The Sun switches to USPS delivery
Former newspaper delivery drivers saw it coming
By Courtney Edwards | Aspiring Journalist
Delta Digital News-Service
JONESBORO, Ark. – Jonesboro’s local newspaper, “The Sun”, recently announced a change to their delivery service. Beginning Apr. 27 the paper will no longer be delivered to homes by newspaper delivery drivers, but the United States Postal Service.
Lesia Brown worked as a carrier for “The Sun” for 27 years. She said the change in the delivery system didn’t surprise her much.
“We kind of saw it coming,” Brown said. “They’ve lost of lot of subscribers. I used to have 600 papers and then I had 375.”
Brown blamed the downfall of subscribers to the Internet. She also said after the tornado tore through Jonesboro in March 2020 and the COVID-19 pandemic caused businesses to close, subscriptions declined even more.
John Erickson worked as a carrier for The Sun for over 20 years as well. He said he was surprised about the change at first.
“It caught me by surprise at first, but then it didn’t,” Erickson said. “I knew something was coming. The numbers they were printing every night were just slowly decreasing.”
Both Brown and Erickson said they thought “The Sun” would eventually close down or at least switch to a completely online version. Neither saw much of a future ahead of the century-old paper.
Subscriber Cheryl Robbins said she would not read “The Sun” anymore if it switched to digital copies only.
“I’m a paper person,” Robbins said. “With over 75,000 in a town, we can’t discontinue our town paper.”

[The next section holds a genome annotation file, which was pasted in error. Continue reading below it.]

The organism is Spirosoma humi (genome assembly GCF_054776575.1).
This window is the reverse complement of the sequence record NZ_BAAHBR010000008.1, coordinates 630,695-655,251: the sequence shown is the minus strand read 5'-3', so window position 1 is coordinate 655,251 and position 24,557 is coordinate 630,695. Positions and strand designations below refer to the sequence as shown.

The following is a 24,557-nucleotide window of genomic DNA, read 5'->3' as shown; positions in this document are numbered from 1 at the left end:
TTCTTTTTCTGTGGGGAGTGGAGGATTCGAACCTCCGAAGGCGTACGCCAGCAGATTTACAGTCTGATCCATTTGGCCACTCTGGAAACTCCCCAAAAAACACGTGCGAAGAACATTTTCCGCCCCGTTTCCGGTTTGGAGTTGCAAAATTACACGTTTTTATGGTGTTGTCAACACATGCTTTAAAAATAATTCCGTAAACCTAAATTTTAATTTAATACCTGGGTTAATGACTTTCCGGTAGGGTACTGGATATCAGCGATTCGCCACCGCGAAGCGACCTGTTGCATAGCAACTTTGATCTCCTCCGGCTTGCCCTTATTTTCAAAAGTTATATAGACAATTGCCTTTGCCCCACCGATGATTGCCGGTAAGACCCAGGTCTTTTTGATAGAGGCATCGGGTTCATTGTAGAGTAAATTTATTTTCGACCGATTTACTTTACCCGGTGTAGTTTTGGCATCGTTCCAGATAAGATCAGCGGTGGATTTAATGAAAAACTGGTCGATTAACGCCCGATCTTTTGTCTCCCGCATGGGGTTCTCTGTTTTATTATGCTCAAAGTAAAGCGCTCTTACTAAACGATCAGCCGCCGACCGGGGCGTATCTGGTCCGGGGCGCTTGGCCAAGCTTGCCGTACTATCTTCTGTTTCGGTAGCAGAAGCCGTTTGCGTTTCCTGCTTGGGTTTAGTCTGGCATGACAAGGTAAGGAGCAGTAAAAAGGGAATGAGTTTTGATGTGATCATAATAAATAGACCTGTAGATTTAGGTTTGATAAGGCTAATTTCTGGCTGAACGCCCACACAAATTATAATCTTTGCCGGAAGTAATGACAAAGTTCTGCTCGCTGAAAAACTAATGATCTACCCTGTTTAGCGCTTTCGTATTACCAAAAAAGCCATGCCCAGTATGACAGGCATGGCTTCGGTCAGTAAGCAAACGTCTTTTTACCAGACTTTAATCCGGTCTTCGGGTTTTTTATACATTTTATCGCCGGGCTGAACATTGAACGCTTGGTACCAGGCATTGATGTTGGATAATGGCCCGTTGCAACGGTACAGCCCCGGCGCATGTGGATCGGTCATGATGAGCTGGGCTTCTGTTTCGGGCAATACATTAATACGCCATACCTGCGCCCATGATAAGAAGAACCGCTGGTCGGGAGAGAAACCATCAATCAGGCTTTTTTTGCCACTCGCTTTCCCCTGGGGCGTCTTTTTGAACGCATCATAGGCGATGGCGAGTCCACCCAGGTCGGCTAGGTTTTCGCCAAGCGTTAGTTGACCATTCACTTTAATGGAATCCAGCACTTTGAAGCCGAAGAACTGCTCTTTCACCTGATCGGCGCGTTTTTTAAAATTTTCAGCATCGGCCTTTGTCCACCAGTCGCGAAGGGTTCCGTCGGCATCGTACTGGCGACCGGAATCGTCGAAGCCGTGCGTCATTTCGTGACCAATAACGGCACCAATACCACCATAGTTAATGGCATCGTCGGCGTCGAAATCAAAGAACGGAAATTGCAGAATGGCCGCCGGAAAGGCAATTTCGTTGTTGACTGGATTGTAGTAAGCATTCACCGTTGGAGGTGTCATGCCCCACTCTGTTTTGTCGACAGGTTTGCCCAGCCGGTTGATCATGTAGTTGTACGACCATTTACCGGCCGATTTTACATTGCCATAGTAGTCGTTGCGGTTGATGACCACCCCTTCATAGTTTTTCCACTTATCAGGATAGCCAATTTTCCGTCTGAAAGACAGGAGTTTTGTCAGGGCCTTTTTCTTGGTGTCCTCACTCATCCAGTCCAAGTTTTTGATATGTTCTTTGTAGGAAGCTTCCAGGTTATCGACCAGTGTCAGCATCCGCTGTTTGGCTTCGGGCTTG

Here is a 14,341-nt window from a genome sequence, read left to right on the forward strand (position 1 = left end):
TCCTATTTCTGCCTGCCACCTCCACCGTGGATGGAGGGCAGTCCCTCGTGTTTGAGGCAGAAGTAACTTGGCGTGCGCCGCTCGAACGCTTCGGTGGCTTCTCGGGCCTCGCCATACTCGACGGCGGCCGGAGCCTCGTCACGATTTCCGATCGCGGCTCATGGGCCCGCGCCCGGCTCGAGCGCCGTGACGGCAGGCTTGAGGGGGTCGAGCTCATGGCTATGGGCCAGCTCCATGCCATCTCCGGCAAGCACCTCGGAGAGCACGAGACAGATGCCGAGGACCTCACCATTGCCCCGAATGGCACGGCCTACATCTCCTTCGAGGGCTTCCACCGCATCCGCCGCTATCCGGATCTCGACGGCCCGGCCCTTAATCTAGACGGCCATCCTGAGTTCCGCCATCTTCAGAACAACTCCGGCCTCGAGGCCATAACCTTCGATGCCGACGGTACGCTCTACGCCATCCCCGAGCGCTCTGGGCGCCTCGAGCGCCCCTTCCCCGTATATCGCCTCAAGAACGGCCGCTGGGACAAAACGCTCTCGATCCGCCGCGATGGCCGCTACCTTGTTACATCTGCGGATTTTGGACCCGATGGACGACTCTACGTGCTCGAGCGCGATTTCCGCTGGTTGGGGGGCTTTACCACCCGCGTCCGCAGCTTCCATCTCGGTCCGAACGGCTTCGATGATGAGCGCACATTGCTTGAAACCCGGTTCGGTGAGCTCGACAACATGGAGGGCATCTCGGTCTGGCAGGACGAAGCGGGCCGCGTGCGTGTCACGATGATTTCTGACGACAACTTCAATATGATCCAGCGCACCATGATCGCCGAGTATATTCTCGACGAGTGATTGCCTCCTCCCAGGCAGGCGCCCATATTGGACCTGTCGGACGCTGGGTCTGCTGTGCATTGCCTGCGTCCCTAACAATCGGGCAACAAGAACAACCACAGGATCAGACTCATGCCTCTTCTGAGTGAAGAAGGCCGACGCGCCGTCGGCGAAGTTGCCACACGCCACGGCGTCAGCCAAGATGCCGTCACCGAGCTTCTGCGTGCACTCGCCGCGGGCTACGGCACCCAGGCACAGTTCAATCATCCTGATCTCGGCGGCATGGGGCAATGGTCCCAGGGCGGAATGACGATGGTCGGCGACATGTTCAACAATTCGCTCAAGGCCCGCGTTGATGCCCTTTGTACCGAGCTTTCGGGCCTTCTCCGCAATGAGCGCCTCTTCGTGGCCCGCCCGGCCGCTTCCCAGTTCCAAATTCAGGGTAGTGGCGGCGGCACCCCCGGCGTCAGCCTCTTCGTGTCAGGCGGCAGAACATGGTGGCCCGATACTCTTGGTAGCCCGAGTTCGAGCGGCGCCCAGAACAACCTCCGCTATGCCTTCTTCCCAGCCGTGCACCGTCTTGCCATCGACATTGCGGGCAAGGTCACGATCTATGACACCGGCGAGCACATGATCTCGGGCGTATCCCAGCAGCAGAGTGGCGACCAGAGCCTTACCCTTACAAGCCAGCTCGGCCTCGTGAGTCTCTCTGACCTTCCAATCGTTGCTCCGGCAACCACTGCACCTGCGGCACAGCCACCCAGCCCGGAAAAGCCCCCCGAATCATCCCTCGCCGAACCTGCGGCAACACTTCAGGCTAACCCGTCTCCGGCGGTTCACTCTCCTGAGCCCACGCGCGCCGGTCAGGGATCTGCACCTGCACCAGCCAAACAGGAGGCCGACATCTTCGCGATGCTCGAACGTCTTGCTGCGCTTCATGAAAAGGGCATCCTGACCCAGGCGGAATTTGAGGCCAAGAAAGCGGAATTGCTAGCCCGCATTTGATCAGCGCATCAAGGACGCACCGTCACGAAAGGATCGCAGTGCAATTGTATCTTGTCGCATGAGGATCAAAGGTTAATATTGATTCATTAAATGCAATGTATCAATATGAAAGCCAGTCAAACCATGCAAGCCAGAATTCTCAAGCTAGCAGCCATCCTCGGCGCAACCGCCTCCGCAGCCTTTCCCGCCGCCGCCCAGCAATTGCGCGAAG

Robbins said the switch to mail delivery would affect her the most in the summer, since she was used to reading through the paper while sitting on her deck with a cup of coffee in the mornings.
Brown used to deliver “The Sun” to many subscribers in Jonesboro, including Diana Davis, an award-winning anchor for KAIT-TV in Jonesboro. Davis published an appreciation post for Brown to Facebook on Apr. 25.
“I was so surprised,” Brown said. “It made me cry.”
Erickson also had his fair share of appreciative subscribers. He said he already missed his job as a carrier because he especially enjoyed making sure their paper was delivered on time and placed where they wanted it.
Both Brown and Erickson said they hadn’t thought of what the future holds for them yet. At 60 years old, Brown said she knows it would be hard for her to find another job. Luckily, she was already working a second job before the switch to mail delivery.
Erickson said although he hadn’t thought about what he would do next, he was looking forward to being able to sleep more after all those long nights delivering papers.
“The Jonesboro Sun” did not respond immediately to requests for comment.
The paper will continue to be delivered to homes Tuesday-Saturday, and the e-Edition will be available online every morning at 5 a.m.
In addition to this, “The Sun” also announced a new weekend edition of the paper to replace their current Sunday edition. The first weekend edition was distributed May1, and included color comics, Parade Magazine and their TV Entertainment book along with advertising circulars and specials.
Note: Feature photo by Courtney Edwards